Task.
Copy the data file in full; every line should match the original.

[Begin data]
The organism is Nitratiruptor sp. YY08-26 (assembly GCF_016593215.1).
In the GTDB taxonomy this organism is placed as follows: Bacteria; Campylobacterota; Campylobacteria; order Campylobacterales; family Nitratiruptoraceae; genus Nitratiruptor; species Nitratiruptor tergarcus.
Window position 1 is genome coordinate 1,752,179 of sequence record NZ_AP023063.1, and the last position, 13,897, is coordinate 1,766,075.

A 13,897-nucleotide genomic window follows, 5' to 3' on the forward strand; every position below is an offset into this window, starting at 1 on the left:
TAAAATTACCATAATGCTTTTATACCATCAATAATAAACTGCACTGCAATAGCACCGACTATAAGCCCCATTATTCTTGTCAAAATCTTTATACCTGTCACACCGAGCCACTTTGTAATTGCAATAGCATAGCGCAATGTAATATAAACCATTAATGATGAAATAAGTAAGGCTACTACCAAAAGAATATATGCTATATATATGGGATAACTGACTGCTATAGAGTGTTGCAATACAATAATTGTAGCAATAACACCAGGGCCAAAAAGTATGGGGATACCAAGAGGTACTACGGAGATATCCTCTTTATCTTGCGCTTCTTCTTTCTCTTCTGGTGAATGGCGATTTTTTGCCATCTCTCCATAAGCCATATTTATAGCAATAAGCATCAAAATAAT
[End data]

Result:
The organism is Nitratiruptor sp. YY08-26 (assembly GCF_016593215.1).
In the GTDB taxonomy this organism is placed as follows: Bacteria; Campylobacterota; Campylobacteria; order Campylobacterales; family Nitratiruptoraceae; genus Nitratiruptor; species Nitratiruptor tergarcus.
Window position 1 is genome coordinate 1,752,179 of sequence record NZ_AP023063.1, and the last position, 13,897, is coordinate 1,766,075.

A 13,897-nucleotide genomic window follows, 5' to 3' on the forward strand; every position below is an offset into this window, starting at 1 on the left:
TAAAATTACCATAATGCTTTTATACCATCAATAATAAACTGCACTGCAATAGCACCGACTATAAGCCCCATTATTCTTGTCAAAATCTTTATACCTGTCACACCGAGCCACTTTGTAATTGCAATAGCATAGCGCAATGTAATATAAACCATTAATGATGAAATAAGTAAGGCTACTACCAAAAGAATATATGCTATATATATGGGATAACTGACTGCTATAGAGTGTTGCAATACAATAATTGTAGCAATAACACCAGGGCCAAAAAGTATGGGGATACCAAGAGGTACTACGGAGATATCCTCTTTATCTTGCGCTTCTTCTTTCTCTTCTGGTGAATGGCGATTTTTTGCCATCTCTCCATAAGCCATATTTATAGCAATAAGCATCAAAATAAT